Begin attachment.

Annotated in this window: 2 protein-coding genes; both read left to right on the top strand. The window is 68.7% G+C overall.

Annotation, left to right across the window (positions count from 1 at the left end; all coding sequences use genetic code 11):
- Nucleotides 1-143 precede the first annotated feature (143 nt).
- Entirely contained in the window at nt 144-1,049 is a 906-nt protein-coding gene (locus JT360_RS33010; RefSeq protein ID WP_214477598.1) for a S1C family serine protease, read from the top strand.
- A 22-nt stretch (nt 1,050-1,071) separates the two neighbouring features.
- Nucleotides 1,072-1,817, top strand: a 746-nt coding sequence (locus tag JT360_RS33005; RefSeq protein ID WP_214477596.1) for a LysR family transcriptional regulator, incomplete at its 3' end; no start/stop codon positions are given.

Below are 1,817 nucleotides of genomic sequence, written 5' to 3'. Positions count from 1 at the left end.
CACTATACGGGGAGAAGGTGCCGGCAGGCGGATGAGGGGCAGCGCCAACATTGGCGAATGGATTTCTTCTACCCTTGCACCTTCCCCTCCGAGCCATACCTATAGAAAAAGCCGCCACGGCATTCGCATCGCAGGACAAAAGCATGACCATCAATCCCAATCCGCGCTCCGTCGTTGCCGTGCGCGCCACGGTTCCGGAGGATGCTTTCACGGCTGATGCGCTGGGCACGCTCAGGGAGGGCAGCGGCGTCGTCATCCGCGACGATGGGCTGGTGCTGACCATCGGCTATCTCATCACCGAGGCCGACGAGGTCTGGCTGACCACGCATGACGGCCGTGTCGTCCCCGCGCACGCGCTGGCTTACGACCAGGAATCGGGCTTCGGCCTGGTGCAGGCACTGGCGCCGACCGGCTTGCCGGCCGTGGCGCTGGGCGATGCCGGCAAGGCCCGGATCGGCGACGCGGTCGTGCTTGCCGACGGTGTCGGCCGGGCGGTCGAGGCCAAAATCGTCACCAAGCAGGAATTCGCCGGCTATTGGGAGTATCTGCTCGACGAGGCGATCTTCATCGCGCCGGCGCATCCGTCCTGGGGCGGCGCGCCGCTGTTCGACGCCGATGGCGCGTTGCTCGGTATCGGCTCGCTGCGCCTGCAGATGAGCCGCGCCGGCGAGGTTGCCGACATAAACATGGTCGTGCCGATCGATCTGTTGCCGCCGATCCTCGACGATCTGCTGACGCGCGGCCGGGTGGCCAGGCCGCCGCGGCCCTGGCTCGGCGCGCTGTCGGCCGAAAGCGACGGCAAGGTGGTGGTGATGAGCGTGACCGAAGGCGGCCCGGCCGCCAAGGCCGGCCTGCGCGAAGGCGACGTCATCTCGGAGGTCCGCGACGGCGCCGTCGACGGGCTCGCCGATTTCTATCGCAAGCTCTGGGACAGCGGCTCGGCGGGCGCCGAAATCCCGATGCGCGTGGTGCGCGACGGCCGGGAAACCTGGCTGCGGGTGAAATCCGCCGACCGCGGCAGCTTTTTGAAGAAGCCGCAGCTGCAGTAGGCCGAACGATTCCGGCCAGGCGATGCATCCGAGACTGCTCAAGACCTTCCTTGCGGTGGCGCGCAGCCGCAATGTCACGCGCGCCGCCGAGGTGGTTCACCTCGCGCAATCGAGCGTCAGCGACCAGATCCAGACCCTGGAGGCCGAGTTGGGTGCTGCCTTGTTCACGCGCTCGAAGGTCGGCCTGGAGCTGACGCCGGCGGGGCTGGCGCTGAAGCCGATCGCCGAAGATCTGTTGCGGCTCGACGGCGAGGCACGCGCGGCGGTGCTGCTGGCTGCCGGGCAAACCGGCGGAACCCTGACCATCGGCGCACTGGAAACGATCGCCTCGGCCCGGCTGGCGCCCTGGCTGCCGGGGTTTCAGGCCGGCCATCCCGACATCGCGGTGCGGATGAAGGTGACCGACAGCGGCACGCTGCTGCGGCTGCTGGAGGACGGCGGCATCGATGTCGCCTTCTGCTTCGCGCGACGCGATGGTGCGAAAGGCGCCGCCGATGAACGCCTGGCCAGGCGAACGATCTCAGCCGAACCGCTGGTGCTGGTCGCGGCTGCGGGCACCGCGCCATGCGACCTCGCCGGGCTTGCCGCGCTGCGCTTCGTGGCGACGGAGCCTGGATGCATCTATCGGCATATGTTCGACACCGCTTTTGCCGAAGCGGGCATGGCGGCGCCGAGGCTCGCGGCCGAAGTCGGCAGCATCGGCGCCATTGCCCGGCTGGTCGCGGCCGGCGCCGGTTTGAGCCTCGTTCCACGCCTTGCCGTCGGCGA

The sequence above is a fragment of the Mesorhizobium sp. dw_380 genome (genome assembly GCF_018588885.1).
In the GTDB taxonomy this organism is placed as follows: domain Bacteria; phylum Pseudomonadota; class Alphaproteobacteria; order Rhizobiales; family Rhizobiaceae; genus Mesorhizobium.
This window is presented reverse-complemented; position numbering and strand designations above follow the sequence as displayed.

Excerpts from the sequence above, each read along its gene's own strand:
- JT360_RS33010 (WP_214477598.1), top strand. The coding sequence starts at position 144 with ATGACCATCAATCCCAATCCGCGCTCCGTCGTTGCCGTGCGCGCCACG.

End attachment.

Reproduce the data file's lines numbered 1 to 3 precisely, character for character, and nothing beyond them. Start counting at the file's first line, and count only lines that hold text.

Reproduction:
Annotated in this window: 2 protein-coding genes; both read left to right on the top strand. The window is 68.7% G+C overall.

Annotation, left to right across the window (positions count from 1 at the left end; all coding sequences use genetic code 11):
- Nucleotides 1-143 precede the first annotated feature (143 nt).